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‘Dracula’ Review: Vampire Trades Blood for Oil in NBC Update

Meet Steve Jobs as a vampire

NBC’s new “Dracula” is still set in the Victorian era of gas lamps and horse-drawn carriages, but everything else has changed.

Dracula is posing as an American entrepreneur now, trying to bring down a mysterious group called the Order of the Dragon, which derives its vast fortune from the oil business. He plans to ruin them by spreading the idea that he’s created a form of wireless energy. (Did people say “wireless” in the 1890s?) His light bulbs can seemingly light themselves.

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Has that even been invented now? I’m not sure. But that’s part of the steampunk thrill of the new Dracula, which features the always watchable Jonathan Rhys Meyers playing the vampire, who is in turn playing the American entrepreneur.

I see you in the back, lady from Greenpeace, and I get it: Sure, the oil companies are the real vampires. Good one! Moving along: The fact that Dracula is now a Victorian Steve Jobs adds to the confusion in the Dracula update, which I enjoyed watching, but which I think is doomed.

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First: It’s very slow. It takes a long time for us to understand why Dracula is now in competition with Edison and Tesla. Some of the dialogue is goofy, as when Dracula says he hoped his guests found his lightshow “illuminating.” Come on, Vlad. You’re better than this.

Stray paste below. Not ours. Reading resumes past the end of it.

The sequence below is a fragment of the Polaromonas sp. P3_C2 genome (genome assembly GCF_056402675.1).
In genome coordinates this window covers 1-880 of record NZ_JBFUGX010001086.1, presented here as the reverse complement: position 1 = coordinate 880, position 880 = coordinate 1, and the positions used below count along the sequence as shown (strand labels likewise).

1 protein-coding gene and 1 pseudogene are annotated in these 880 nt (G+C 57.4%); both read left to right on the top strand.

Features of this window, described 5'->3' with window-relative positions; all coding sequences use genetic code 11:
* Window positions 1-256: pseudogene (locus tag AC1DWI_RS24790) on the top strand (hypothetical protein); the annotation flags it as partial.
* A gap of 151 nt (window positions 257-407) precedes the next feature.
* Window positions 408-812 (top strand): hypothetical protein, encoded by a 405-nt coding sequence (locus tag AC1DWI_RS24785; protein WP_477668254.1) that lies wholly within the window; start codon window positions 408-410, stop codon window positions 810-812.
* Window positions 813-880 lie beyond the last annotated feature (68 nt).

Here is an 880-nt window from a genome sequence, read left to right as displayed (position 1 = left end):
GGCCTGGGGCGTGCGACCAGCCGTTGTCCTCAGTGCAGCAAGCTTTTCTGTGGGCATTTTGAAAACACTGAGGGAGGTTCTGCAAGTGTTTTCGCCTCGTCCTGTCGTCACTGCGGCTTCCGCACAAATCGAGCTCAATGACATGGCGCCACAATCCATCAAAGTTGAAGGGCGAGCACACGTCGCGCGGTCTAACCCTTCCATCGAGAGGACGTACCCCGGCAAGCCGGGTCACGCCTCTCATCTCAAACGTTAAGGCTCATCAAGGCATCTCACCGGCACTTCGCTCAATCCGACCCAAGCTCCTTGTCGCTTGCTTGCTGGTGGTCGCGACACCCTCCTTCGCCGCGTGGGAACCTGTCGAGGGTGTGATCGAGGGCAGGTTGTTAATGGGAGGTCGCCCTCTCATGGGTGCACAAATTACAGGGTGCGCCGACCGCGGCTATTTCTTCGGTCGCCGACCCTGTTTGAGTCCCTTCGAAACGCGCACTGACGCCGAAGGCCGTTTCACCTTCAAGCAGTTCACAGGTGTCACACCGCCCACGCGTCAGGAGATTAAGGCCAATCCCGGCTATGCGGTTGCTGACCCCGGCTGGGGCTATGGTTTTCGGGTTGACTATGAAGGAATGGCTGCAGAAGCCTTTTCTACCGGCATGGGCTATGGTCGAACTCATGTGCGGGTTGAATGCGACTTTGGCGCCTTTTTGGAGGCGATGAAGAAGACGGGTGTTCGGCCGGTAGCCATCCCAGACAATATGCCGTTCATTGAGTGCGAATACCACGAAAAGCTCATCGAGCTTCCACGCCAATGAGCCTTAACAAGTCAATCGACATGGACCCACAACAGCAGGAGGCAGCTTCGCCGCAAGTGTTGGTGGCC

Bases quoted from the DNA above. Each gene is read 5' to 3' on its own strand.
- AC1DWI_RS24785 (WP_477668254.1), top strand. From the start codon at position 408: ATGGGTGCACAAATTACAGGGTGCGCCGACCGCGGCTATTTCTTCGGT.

This is one of those U.S.-British hybrid shows – it is produced with Sky Living, which will air it in Britain – which so often suffer from distracting CGI. Do the Americans think the Brits love this stuff, or is it the other way around? For the record, our respective best shows contain none of it. Meyers is great with a sword, but we’re distracted from his skills by some “Matrix”-y slow-motion that feels like out-of-place pandering.

But Meyers is a great Dracula, nonetheless, whether coming to life in a dusty crypt or baring his fangs on a rooftop. And his supporting cast is very good as well, including Oliver Jackson-Cohen as inquisitive reporter Jonathan Harker and Jessica De Gouw as Mina Murray, the woman who comes between Harker and Dracula.

Good luck with that one, Harker. While Dracula deals in blood, and the Order in oil, Harker buys ink by the barrel. Who will spill the most?

There’s a good setup here, but you might need the patience of the eternal.

“Dracula” debuts Friday at 10/9c on NBC, after “Grimm”